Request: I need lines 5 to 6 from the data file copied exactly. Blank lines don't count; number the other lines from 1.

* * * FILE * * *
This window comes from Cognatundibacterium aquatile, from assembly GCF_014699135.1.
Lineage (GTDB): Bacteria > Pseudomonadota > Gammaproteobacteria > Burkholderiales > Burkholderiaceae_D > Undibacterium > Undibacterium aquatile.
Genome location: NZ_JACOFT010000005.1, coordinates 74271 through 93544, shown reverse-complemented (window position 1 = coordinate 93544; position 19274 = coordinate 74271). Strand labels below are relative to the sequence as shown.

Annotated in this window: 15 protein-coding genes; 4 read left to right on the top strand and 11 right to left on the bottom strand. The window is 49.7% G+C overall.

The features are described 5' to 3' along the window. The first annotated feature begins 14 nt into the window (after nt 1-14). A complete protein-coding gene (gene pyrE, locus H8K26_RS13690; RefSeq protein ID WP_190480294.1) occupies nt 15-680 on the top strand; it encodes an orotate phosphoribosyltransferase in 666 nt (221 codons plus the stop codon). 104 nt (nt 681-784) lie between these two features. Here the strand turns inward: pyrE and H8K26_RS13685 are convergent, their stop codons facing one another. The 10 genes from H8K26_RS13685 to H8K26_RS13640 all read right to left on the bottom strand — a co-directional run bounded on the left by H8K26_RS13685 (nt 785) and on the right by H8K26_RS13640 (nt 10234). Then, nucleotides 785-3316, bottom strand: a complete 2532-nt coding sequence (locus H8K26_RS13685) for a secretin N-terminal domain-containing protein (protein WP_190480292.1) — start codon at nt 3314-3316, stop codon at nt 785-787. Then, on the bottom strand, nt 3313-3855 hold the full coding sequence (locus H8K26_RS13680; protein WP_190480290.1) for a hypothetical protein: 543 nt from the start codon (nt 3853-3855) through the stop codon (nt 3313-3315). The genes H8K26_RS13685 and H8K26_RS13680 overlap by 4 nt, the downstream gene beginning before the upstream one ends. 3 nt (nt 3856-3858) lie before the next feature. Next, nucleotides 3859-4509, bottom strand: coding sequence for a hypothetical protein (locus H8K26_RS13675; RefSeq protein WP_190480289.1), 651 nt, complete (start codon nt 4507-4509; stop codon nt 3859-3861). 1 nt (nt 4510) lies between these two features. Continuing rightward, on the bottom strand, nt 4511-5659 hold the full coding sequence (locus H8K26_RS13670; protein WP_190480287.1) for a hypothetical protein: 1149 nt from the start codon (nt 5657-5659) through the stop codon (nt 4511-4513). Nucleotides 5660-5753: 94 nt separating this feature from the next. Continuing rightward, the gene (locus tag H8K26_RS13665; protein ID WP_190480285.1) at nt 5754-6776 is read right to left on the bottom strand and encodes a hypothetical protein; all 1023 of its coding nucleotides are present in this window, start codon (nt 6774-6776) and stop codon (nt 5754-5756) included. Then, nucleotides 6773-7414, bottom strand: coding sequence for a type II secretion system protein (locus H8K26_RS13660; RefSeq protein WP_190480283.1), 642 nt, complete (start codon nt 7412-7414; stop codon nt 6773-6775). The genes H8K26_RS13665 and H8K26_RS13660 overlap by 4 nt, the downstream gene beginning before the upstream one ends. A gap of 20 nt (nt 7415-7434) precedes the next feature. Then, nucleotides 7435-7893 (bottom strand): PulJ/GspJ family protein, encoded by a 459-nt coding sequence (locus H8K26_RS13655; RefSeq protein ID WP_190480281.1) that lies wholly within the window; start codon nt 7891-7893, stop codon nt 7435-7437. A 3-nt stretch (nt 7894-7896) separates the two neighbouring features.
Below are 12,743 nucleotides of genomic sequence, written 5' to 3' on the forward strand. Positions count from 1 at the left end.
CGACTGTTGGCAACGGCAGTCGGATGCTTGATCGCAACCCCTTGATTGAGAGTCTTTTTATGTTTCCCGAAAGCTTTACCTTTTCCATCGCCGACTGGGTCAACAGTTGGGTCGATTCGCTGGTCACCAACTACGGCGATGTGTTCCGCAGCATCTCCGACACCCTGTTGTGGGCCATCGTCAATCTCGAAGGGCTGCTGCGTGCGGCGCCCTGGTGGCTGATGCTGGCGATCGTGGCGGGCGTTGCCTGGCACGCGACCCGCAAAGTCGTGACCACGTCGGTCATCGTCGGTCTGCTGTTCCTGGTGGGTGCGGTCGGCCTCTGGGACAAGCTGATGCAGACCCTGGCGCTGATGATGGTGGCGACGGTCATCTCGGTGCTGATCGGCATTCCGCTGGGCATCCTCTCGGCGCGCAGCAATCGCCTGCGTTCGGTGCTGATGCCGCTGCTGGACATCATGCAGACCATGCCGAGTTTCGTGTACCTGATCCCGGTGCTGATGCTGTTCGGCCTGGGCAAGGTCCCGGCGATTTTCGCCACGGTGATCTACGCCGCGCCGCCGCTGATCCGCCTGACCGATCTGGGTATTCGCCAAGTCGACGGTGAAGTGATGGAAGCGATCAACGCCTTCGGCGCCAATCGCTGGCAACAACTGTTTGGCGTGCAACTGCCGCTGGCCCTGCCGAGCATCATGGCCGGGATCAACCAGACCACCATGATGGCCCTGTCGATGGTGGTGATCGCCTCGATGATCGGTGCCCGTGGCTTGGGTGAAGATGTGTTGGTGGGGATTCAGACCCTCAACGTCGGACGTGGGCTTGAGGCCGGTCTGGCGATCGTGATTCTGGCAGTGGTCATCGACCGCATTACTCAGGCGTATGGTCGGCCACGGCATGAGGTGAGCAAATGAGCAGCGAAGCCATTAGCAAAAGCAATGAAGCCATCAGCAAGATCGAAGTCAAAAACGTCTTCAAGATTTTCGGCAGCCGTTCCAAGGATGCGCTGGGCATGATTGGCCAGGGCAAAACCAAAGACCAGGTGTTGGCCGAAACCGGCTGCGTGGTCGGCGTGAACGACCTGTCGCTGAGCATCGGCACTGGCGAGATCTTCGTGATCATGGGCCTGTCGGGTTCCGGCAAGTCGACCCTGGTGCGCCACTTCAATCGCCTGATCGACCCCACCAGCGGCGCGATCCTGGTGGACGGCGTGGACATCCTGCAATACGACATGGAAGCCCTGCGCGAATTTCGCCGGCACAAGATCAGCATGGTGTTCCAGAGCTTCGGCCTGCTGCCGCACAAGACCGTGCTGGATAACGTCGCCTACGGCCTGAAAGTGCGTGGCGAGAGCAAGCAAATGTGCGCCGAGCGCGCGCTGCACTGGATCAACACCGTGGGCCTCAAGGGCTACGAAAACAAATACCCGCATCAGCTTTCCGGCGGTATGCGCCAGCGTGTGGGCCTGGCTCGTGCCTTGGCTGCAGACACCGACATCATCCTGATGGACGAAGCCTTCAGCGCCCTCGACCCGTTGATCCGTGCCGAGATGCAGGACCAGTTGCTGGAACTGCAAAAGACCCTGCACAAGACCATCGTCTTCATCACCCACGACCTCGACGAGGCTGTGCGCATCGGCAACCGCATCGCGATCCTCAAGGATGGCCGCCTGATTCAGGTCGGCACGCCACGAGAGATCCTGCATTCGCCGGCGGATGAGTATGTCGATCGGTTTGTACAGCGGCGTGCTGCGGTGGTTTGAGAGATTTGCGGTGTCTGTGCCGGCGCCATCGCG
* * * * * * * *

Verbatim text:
The features are described 5' to 3' along the window. The first annotated feature begins 14 nt into the window (after nt 1-14). A complete protein-coding gene (gene pyrE, locus H8K26_RS13690; RefSeq protein ID WP_190480294.1) occupies nt 15-680 on the top strand; it encodes an orotate phosphoribosyltransferase in 666 nt (221 codons plus the stop codon). 104 nt (nt 681-784) lie between these two features. Here the strand turns inward: pyrE and H8K26_RS13685 are convergent, their stop codons facing one another. The 10 genes from H8K26_RS13685 to H8K26_RS13640 all read right to left on the bottom strand — a co-directional run bounded on the left by H8K26_RS13685 (nt 785) and on the right by H8K26_RS13640 (nt 10234). Then, nucleotides 785-3316, bottom strand: a complete 2532-nt coding sequence (locus H8K26_RS13685) for a secretin N-terminal domain-containing protein (protein WP_190480292.1) — start codon at nt 3314-3316, stop codon at nt 785-787. Then, on the bottom strand, nt 3313-3855 hold the full coding sequence (locus H8K26_RS13680; protein WP_190480290.1) for a hypothetical protein: 543 nt from the start codon (nt 3853-3855) through the stop codon (nt 3313-3315). The genes H8K26_RS13685 and H8K26_RS13680 overlap by 4 nt, the downstream gene beginning before the upstream one ends. 3 nt (nt 3856-3858) lie before the next feature. Next, nucleotides 3859-4509, bottom strand: coding sequence for a hypothetical protein (locus H8K26_RS13675; RefSeq protein WP_190480289.1), 651 nt, complete (start codon nt 4507-4509; stop codon nt 3859-3861). 1 nt (nt 4510) lies between these two features. Continuing rightward, on the bottom strand, nt 4511-5659 hold the full coding sequence (locus H8K26_RS13670; protein WP_190480287.1) for a hypothetical protein: 1149 nt from the start codon (nt 5657-5659) through the stop codon (nt 4511-4513). Nucleotides 5660-5753: 94 nt separating this feature from the next. Continuing rightward, the gene (locus tag H8K26_RS13665; protein ID WP_190480285.1) at nt 5754-6776 is read right to left on the bottom strand and encodes a hypothetical protein; all 1023 of its coding nucleotides are present in this window, start codon (nt 6774-6776) and stop codon (nt 5754-5756) included. Then, nucleotides 6773-7414, bottom strand: coding sequence for a type II secretion system protein (locus H8K26_RS13660; RefSeq protein WP_190480283.1), 642 nt, complete (start codon nt 7412-7414; stop codon nt 6773-6775). The genes H8K26_RS13665 and H8K26_RS13660 overlap by 4 nt, the downstream gene beginning before the upstream one ends. A gap of 20 nt (nt 7415-7434) precedes the next feature. Then, nucleotides 7435-7893 (bottom strand): PulJ/GspJ family protein, encoded by a 459-nt coding sequence (locus H8K26_RS13655; RefSeq protein ID WP_190480281.1) that lies wholly within the window; start codon nt 7891-7893, stop codon nt 7435-7437. A 3-nt stretch (nt 7894-7896) separates the two neighbouring features.
Below are 12,743 nucleotides of genomic sequence, written 5' to 3' on the forward strand. Positions count from 1 at the left end.